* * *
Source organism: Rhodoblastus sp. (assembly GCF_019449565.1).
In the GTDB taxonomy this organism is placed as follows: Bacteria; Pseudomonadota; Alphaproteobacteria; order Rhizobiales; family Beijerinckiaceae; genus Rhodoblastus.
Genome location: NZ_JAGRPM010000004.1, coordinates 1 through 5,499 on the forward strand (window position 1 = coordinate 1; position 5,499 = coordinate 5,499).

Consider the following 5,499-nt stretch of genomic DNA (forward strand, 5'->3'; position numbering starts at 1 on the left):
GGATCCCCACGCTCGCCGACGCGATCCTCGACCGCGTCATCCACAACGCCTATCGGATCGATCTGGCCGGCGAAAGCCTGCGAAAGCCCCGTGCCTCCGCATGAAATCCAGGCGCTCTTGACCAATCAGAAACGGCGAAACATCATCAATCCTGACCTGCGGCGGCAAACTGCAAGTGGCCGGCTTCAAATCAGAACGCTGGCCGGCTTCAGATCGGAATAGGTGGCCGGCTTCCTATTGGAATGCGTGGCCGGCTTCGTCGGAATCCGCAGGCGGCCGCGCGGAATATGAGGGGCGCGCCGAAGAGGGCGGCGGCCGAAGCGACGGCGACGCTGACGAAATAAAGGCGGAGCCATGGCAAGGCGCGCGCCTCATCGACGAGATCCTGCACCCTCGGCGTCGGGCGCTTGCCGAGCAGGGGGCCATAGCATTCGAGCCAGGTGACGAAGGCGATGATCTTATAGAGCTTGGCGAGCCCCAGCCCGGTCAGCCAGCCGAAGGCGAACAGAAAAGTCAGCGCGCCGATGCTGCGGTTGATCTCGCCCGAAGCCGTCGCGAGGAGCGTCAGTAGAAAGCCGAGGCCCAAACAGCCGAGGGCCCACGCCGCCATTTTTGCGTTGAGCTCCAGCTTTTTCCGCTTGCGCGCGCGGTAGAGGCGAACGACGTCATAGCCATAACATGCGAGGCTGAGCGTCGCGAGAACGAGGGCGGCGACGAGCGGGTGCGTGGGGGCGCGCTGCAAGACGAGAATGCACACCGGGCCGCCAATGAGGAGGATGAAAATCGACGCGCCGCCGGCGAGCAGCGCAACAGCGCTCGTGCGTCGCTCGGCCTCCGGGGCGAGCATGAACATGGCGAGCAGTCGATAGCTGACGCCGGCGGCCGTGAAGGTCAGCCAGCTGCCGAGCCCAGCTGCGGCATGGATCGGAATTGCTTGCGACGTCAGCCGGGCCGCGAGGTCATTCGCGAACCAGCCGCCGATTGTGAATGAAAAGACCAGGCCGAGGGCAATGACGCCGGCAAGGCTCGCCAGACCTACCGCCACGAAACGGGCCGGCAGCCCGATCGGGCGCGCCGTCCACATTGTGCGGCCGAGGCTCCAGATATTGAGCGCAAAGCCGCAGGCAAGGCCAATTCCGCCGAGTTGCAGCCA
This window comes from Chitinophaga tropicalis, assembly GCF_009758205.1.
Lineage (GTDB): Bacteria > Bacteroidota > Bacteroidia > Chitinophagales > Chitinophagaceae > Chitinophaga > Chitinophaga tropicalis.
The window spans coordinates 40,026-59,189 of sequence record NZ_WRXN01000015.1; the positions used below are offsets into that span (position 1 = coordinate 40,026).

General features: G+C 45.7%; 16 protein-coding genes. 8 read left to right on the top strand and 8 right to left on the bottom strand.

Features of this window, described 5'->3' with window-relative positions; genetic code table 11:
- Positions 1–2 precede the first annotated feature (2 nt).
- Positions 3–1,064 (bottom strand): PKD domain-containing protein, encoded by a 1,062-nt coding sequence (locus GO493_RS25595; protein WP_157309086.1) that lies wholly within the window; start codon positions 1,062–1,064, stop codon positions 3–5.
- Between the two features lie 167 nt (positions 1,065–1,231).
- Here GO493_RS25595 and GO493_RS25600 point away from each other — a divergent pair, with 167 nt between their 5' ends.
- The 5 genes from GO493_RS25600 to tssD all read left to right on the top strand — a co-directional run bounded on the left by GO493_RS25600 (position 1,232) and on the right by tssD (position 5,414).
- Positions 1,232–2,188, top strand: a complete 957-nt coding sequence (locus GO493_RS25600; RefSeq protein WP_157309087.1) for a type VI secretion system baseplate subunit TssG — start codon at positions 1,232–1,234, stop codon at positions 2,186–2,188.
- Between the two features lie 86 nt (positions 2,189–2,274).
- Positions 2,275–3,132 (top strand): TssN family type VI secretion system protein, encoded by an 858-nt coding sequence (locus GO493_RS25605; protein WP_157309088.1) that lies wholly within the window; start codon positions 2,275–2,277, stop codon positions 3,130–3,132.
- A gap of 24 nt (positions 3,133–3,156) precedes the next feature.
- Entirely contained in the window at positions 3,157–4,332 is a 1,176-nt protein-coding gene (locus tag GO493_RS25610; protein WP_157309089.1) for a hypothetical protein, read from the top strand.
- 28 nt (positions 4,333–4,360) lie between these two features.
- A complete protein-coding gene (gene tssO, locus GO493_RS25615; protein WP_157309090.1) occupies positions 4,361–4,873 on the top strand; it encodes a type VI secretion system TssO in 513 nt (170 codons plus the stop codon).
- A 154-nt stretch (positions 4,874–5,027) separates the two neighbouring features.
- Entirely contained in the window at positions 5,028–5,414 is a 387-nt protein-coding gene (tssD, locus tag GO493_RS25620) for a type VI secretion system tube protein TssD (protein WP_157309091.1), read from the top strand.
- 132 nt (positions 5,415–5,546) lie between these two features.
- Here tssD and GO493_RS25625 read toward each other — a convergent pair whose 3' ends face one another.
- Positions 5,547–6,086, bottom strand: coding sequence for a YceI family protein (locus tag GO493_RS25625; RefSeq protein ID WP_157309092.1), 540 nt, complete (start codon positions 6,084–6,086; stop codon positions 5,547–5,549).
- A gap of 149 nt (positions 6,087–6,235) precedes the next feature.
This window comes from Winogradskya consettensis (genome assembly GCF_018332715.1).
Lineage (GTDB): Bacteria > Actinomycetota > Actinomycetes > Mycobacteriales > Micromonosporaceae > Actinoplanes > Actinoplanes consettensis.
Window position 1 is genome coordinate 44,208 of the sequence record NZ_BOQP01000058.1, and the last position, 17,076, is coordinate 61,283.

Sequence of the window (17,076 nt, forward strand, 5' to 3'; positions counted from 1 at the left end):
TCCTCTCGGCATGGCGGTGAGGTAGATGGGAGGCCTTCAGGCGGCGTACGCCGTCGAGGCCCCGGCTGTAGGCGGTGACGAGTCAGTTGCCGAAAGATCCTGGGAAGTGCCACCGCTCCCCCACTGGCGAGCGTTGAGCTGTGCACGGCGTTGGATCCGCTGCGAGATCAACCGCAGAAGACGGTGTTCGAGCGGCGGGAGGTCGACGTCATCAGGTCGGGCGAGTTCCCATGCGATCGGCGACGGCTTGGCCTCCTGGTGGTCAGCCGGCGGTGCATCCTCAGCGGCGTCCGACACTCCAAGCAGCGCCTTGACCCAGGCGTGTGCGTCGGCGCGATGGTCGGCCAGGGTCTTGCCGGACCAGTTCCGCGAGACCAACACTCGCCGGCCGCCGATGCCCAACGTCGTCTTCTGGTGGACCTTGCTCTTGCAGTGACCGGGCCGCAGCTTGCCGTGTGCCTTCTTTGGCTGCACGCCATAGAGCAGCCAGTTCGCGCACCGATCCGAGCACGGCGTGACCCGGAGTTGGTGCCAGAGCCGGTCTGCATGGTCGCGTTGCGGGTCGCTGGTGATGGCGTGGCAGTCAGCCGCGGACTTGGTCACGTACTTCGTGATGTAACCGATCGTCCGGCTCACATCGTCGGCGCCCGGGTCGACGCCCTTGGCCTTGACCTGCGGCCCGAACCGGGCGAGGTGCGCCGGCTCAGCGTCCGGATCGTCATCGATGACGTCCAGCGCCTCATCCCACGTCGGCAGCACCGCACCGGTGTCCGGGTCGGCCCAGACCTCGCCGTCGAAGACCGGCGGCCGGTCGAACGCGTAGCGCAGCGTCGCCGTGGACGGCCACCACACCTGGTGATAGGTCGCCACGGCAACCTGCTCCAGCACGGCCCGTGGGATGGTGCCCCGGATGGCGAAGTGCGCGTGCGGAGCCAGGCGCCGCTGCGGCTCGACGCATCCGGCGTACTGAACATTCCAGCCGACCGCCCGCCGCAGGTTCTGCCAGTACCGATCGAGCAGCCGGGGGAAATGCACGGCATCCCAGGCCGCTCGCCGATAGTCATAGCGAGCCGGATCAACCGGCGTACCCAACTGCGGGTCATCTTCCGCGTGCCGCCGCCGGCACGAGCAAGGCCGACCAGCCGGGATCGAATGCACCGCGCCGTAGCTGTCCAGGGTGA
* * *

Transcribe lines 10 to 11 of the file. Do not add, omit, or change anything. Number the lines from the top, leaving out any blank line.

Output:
Features of this window, described 5'->3' with window-relative positions; genetic code table 11:
- Positions 1–2 precede the first annotated feature (2 nt).